The Sunday morning that William & Mary Weekend participants gathered for an exclusive viewing of the 9/11 Memorial Museum in Lower Manhattan was much like the Tuesday morning of Sept. 11, 2001: clear, cool and blue-skied.
"Groups of alumni followed private tours seven stories underground to experience the lingering sorrow of those memorialized. For many attendees, like native New Yorker Art Lousie '68, this was a first time trip to the museum.
"I haven't come until now," said Louise. "Too many of my friends' faces are in here."
There is another alumnus who hasn't visited the museum, and he doesn't intend to. Partner at Dechert LLP and former co-chair of the U.S. Justice Department's 9/11 investigations David Kelley '81 led the morning's keynote discussion in the museum's intimate 157-seat auditorium, filled with fellow alumni. It was his first time back in the plaza since that Tuesday morning.
Kelley spoke about his time as Assistant U.S. Attorney for the Southern District of New York in the 1990s and early 2000s. He was named chief of the Organized Crime and Terrorism Unit in 1995 and was involved in prosecuting the perpetrators of the 1993 World Trade Center bombing, the 1997 bombings of U.S. embassies in Kenya and Tanzania and the 2000 attack on the USS Cole in Yemen.
On Sept. 11, 2001, Kelley and his team were dispatched to the World Trade Center minutes after the first plane struck the North Tower.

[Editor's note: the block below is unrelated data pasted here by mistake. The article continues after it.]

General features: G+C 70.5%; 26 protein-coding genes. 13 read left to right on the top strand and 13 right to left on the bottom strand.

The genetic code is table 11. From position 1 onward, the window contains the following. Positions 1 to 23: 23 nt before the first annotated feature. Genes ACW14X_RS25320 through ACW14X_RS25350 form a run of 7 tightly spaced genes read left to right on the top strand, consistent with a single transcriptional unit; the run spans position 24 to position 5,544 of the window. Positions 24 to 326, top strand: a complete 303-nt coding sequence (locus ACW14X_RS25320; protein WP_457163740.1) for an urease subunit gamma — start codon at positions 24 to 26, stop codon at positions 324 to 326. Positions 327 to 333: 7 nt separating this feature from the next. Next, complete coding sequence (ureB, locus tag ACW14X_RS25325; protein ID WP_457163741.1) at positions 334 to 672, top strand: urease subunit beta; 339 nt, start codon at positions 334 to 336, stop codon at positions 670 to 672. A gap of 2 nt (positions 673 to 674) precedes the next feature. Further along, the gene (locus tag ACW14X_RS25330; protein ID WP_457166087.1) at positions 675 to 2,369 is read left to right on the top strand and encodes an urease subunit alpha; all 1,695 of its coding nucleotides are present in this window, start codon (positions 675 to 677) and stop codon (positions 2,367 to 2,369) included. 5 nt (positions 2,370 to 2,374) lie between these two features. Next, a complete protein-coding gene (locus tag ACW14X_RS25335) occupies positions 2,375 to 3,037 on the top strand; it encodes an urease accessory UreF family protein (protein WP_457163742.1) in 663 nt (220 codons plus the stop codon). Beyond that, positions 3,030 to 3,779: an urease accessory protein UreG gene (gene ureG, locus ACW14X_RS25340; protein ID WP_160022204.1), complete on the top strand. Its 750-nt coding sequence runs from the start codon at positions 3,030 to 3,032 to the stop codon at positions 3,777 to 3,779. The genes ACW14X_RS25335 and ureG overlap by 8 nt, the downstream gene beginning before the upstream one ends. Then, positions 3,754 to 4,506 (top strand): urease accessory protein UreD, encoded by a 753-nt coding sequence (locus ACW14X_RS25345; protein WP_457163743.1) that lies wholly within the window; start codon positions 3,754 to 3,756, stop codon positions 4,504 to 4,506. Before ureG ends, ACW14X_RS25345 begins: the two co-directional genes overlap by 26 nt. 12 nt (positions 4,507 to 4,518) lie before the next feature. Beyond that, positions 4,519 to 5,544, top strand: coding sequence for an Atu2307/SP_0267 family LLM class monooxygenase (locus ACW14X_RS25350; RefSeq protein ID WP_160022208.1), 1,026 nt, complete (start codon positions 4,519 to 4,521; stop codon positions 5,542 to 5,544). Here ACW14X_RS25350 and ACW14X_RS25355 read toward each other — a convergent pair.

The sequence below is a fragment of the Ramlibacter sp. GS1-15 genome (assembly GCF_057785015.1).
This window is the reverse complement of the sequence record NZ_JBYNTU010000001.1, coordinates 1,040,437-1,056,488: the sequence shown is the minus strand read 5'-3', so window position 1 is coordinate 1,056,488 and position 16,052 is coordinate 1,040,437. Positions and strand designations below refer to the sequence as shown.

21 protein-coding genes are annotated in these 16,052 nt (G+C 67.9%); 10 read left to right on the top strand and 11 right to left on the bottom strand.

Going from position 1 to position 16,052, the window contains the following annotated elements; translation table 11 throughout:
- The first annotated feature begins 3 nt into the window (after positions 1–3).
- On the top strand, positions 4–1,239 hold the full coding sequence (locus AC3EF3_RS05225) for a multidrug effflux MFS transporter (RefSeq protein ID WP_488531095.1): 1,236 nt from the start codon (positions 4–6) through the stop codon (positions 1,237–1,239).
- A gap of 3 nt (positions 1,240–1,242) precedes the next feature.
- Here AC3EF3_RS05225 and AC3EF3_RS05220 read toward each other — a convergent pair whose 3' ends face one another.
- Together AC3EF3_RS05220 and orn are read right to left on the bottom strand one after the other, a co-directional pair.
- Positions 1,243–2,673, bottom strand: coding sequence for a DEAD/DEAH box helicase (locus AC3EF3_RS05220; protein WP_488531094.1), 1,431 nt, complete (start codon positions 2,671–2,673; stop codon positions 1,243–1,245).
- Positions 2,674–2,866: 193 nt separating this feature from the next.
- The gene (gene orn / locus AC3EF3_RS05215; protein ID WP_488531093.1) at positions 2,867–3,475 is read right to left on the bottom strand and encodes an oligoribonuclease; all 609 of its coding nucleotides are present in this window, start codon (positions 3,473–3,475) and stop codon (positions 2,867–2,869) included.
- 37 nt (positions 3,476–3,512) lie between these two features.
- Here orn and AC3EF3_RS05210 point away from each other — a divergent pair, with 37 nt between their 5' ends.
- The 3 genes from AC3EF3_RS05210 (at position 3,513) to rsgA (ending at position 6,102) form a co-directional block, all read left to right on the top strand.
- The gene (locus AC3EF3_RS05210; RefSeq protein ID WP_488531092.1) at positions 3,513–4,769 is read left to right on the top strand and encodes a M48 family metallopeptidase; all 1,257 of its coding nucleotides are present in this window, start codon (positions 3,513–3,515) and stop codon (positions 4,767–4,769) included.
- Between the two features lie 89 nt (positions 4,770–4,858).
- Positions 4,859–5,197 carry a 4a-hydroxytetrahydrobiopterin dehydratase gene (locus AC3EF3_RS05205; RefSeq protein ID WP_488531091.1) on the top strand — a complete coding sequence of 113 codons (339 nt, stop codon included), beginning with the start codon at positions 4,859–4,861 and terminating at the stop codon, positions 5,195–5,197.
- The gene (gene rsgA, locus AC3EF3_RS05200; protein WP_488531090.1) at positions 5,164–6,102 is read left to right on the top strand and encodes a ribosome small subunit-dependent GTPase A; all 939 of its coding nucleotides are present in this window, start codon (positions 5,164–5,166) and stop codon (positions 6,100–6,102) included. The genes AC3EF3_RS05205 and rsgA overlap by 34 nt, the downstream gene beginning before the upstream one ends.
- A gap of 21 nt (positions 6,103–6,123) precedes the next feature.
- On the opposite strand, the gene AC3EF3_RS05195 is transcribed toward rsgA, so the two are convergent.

"I had lived and breathed terrorism for years and this didn't seem like terrorist attack at first," said Kelley. "We were immediately in contact with police headquarters, the Department of Justice, everyone. Then the second plane hit. Curiosity turned to pure fear and we all had to run."
Kelley and his colleagues were trapped under falling dust and debris while attempting to aid those escaping the towers; they were reported dead before being able to escape back to their office.
Soon after, Kelley was named co-chair of the Justice Department's national investigation of the attacks, many details of which still remain classified by the U.S. Government. As a top prosecutor on the case, Kelley and his team convicted American John Walker Lindh in 2002 for aiding Taliban forces in Afghanistan.
A question and answer session followed, giving other alumni a chance to reflect on their own memories of Sept. 11 and direct curiosities at Kelley's first-hand experience. Most asked about the process of anticipating and preventing terrorist threats in the future.
"The main goal for countering terrorism is the same then as it was now," said Kelley. We have to do the best we can to disrupt any future attempts with the intelligence we have. I still take on cases with the perspective I gained on that day."